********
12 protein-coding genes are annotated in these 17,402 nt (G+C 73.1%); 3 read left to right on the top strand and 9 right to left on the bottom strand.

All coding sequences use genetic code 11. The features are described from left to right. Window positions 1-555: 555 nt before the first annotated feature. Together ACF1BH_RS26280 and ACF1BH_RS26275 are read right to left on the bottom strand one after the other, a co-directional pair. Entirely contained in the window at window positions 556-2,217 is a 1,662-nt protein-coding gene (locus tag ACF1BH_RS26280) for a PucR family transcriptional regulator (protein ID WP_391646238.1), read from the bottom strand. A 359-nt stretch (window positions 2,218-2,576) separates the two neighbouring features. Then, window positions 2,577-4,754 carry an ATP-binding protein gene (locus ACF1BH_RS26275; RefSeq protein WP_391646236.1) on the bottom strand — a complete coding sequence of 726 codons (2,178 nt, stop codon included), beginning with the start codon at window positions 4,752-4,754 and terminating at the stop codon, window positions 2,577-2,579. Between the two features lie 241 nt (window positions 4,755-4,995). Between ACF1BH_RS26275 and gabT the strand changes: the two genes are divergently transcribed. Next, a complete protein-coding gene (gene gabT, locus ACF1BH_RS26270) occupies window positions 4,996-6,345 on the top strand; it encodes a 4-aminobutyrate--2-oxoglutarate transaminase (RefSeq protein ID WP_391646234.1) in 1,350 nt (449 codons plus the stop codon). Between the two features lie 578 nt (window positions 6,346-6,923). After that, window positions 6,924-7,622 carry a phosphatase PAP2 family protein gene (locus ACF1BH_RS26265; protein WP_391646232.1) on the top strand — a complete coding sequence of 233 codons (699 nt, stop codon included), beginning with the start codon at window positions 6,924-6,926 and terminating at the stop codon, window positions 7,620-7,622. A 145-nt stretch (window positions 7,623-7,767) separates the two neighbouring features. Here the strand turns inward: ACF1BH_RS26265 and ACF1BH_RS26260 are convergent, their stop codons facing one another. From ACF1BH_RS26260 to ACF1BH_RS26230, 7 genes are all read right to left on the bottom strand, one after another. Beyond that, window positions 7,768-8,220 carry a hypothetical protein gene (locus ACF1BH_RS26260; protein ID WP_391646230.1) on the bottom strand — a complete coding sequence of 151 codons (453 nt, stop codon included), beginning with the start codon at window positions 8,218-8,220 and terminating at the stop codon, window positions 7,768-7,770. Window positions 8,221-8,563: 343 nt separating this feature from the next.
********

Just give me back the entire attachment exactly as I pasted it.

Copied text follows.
12 protein-coding genes are annotated in these 17,402 nt (G+C 73.1%); 3 read left to right on the top strand and 9 right to left on the bottom strand.

All coding sequences use genetic code 11. The features are described from left to right. Window positions 1-555: 555 nt before the first annotated feature. Together ACF1BH_RS26280 and ACF1BH_RS26275 are read right to left on the bottom strand one after the other, a co-directional pair. Entirely contained in the window at window positions 556-2,217 is a 1,662-nt protein-coding gene (locus tag ACF1BH_RS26280) for a PucR family transcriptional regulator (protein ID WP_391646238.1), read from the bottom strand. A 359-nt stretch (window positions 2,218-2,576) separates the two neighbouring features. Then, window positions 2,577-4,754 carry an ATP-binding protein gene (locus ACF1BH_RS26275; RefSeq protein WP_391646236.1) on the bottom strand — a complete coding sequence of 726 codons (2,178 nt, stop codon included), beginning with the start codon at window positions 4,752-4,754 and terminating at the stop codon, window positions 2,577-2,579. Between the two features lie 241 nt (window positions 4,755-4,995). Between ACF1BH_RS26275 and gabT the strand changes: the two genes are divergently transcribed. Next, a complete protein-coding gene (gene gabT, locus ACF1BH_RS26270) occupies window positions 4,996-6,345 on the top strand; it encodes a 4-aminobutyrate--2-oxoglutarate transaminase (RefSeq protein ID WP_391646234.1) in 1,350 nt (449 codons plus the stop codon). Between the two features lie 578 nt (window positions 6,346-6,923). After that, window positions 6,924-7,622 carry a phosphatase PAP2 family protein gene (locus ACF1BH_RS26265; protein WP_391646232.1) on the top strand — a complete coding sequence of 233 codons (699 nt, stop codon included), beginning with the start codon at window positions 6,924-6,926 and terminating at the stop codon, window positions 7,620-7,622. A 145-nt stretch (window positions 7,623-7,767) separates the two neighbouring features. Here the strand turns inward: ACF1BH_RS26265 and ACF1BH_RS26260 are convergent, their stop codons facing one another. From ACF1BH_RS26260 to ACF1BH_RS26230, 7 genes are all read right to left on the bottom strand, one after another. Beyond that, window positions 7,768-8,220 carry a hypothetical protein gene (locus ACF1BH_RS26260; protein ID WP_391646230.1) on the bottom strand — a complete coding sequence of 151 codons (453 nt, stop codon included), beginning with the start codon at window positions 8,218-8,220 and terminating at the stop codon, window positions 7,768-7,770. Window positions 8,221-8,563: 343 nt separating this feature from the next.